British businessman, Richard Branson once said about the airlines industry- “If you want to be a millionaire, start with a Billion dollars and then start (buy) an airline!” seemed pretty much relevant in India’s case. However, till now IndiGo has been phenomenally successful when it comes to survival in this competitive industry.
Remember the quote: “If you want to be a millionaire, start with a Billion dollars and then start (buy) an airline!” https://t.co/dYRdwup3kK
— anand mahindra (@anandmahindra) June 29, 2019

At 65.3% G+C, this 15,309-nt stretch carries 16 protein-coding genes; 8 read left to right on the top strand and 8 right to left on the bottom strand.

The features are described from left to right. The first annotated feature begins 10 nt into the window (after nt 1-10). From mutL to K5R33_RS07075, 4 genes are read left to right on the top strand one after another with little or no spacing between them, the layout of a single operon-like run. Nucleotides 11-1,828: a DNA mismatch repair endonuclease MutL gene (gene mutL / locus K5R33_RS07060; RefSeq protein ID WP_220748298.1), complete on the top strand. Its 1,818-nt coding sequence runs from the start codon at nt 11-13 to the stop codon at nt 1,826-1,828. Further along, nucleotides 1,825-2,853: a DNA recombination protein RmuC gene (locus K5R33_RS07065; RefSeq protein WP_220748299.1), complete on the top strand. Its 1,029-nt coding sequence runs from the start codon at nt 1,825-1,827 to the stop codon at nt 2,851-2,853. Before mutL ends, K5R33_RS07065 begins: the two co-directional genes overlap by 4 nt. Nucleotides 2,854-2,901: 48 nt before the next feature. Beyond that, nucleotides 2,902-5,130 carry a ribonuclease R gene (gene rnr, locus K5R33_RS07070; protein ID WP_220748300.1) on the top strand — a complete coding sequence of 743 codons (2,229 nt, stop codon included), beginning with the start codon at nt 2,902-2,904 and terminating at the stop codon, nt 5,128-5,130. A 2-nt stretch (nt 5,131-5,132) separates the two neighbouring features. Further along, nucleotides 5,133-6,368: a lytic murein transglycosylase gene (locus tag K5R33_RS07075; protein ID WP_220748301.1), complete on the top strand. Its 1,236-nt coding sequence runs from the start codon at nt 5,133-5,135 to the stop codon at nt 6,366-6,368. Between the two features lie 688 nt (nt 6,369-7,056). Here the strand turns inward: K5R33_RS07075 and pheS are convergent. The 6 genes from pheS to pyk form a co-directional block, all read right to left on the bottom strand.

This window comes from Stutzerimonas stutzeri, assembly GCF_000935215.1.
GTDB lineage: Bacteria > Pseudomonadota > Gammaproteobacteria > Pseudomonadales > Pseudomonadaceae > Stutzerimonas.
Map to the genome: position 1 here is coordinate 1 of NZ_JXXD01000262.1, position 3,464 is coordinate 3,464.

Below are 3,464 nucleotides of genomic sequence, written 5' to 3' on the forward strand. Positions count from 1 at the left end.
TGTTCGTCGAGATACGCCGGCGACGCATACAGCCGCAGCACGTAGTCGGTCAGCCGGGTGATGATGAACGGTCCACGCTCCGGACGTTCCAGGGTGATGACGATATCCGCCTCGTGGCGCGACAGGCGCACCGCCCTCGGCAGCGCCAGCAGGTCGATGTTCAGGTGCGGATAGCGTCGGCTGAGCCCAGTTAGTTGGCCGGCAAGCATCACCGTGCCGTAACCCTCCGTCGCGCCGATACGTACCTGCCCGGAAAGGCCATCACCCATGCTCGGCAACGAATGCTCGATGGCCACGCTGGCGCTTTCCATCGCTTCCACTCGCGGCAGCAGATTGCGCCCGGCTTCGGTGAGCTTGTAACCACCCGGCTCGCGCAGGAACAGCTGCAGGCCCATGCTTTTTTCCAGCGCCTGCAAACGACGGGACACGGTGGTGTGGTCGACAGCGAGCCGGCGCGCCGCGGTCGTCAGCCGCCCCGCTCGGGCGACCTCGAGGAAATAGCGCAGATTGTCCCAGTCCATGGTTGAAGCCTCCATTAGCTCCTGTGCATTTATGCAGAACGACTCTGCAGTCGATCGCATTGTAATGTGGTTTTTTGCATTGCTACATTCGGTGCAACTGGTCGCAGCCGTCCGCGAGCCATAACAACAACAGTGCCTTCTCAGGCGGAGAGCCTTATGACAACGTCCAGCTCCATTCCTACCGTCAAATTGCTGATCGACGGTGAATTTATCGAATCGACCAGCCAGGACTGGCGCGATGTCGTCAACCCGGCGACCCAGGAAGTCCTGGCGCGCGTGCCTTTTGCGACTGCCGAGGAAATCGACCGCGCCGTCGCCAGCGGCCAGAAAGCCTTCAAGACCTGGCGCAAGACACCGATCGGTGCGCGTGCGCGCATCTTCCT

At the core of IndiGo’s success story is its strategy of operating only one category of aircraft, the Airbus 320. As per its official website, IndiGo has a fleet of 247 aircrafts including 89 new generation A320 NEOs, 129 A320 CEOs, 22 ATRs and 7 A321 NEO. This is in sharp contrast to the fleets of other airlines which consist of several categories of aircrafts. Operating a single class of aircrafts helps the IndiGo in its cost-cutting efforts, which is critical for the success of a low-cost carrier. Operating a single category has resulted in two major benefits for IndiGo. Firstly, better purchase prices. Take, for example, its first 100-aircraft deal with the Airbus in the year 2005. At that time, the French aircraft maker, Airbus was looking to counter Boeing’s dominance in India. Owing to this factor, IndiGo was able to purchase the 100-odd aircrafts at a favourable price, and this led to profitability in the first few years of its operations. Secondly, owning a single category leads to a drastic reduction in costs of hiring, training and upgradation that explains the profitability of the low-cost carrier.